Gender in social policy models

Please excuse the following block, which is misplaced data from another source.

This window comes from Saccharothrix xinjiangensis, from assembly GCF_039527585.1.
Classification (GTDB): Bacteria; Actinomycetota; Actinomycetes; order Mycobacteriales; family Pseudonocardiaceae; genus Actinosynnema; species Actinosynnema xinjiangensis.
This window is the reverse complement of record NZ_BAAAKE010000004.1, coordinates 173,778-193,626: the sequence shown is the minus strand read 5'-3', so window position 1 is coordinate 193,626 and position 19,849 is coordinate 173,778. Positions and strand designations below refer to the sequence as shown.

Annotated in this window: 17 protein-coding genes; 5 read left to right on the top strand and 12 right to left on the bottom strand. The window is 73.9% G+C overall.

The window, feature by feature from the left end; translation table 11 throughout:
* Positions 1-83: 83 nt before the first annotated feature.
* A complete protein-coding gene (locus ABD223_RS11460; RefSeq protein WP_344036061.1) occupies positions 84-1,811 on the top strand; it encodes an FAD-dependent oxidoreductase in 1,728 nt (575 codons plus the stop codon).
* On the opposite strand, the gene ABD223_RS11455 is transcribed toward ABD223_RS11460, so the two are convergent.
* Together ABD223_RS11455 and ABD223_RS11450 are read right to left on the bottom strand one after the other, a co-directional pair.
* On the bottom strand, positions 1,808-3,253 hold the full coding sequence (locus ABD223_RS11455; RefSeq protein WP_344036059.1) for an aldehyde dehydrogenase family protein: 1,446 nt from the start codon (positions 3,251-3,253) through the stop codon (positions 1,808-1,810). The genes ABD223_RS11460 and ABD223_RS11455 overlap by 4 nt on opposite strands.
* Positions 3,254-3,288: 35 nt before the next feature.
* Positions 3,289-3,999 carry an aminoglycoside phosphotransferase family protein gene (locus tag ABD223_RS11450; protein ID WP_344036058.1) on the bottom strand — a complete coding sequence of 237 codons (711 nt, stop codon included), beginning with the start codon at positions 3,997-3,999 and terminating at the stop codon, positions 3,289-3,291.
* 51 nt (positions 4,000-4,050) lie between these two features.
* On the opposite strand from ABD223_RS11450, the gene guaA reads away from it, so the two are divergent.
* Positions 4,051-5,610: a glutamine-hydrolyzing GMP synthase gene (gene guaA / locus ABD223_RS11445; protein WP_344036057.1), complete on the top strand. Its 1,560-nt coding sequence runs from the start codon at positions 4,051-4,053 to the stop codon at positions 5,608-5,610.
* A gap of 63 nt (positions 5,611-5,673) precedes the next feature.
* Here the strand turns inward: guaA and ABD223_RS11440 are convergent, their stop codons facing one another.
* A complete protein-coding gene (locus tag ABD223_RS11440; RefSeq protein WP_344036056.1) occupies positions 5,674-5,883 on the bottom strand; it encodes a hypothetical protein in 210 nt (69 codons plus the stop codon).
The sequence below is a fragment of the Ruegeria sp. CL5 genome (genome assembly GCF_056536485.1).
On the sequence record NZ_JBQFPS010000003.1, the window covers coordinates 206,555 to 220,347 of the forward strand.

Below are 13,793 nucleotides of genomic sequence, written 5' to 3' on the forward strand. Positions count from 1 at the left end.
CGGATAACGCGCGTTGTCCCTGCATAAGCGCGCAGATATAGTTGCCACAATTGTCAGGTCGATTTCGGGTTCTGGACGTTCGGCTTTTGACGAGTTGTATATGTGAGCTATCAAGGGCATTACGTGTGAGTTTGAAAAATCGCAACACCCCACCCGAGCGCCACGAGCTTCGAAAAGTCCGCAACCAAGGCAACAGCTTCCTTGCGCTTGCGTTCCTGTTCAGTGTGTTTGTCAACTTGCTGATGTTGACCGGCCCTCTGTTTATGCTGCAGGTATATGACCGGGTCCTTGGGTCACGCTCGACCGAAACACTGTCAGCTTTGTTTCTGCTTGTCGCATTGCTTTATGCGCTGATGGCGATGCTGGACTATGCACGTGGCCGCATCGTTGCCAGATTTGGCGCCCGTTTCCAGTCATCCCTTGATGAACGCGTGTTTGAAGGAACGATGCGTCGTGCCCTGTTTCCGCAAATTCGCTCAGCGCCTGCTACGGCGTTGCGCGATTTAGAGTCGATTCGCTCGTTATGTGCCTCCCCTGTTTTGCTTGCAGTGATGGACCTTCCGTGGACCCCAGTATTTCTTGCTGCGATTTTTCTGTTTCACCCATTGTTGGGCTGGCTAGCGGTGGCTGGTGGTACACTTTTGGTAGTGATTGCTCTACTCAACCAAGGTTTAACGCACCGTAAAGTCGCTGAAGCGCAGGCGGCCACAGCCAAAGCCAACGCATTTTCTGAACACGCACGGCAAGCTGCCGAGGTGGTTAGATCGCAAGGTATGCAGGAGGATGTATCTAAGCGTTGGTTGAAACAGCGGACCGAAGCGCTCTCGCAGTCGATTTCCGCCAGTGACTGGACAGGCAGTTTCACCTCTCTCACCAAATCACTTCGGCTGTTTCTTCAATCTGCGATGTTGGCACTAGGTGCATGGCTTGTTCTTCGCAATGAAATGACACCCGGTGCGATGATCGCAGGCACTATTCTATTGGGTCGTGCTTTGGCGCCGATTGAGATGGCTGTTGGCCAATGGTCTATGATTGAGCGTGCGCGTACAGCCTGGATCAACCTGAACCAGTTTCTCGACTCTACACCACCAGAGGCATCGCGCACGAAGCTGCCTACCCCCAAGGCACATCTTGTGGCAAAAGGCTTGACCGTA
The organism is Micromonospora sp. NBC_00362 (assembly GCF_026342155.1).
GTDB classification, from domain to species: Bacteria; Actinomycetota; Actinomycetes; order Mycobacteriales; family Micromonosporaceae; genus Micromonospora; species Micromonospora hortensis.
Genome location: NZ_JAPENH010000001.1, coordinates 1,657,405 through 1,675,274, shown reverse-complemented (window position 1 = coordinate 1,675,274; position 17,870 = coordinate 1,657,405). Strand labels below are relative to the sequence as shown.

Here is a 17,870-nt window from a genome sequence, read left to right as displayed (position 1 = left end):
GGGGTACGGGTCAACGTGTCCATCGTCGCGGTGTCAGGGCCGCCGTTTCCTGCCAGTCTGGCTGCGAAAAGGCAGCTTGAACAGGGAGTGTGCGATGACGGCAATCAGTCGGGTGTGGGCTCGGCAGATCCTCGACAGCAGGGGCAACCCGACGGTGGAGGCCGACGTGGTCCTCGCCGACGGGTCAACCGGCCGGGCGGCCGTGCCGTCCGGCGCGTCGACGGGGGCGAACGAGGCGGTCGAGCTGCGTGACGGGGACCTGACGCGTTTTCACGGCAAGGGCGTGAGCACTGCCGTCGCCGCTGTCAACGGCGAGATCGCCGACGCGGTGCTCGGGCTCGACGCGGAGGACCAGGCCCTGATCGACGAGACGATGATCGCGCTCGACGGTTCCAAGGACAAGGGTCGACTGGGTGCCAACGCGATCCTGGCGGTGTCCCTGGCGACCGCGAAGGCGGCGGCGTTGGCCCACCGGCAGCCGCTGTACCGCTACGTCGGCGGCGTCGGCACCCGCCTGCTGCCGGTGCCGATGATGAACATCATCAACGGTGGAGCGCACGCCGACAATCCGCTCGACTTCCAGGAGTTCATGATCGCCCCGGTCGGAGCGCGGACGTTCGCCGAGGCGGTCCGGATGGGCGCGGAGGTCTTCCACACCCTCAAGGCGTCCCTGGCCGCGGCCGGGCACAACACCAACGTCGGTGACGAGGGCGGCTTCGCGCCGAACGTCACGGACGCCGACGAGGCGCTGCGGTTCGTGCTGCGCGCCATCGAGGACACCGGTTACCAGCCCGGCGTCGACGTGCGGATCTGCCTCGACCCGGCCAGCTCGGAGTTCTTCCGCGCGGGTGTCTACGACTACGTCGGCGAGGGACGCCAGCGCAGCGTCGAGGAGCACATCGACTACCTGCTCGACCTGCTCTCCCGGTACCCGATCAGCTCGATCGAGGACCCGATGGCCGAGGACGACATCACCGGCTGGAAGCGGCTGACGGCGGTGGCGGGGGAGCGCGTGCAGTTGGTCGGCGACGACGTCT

Since the publication, in 1990, by Esping-Andersen the 'Three worlds of welfare capitalism', there has been a heated debate over his typology of welfare states. Although his work is criticised by many, some of the most prominent criticism has come from feminist scholars. Esping-Andersen has been accused of being gender blind. His models are based on the situation of average workers, who mostly happen to be men. Women are present in the models as long as they stay on the labour market. This suggests that the criteria of decommodification, stratification and relations between state, market and family are not gender neutral. Appreciating the analytical potential of the 'three worlds' typology, feminists argue for its reformulation in a way that allows the consideration of gender differences. They stress the need to build an analytical framework that reflects the differences in caring responsibilities between men and women, and show the significance of household production for the welfare of the family. This article discusses the main issues involved in the above debate in three sections. The first presents the Esping-Andersen's models with particular attention paid to the criteria used to construct them. The next section is devoted to fields of feminist critique. The final part presents an overview of the feminists work on constructing models, which are gender sensitive.
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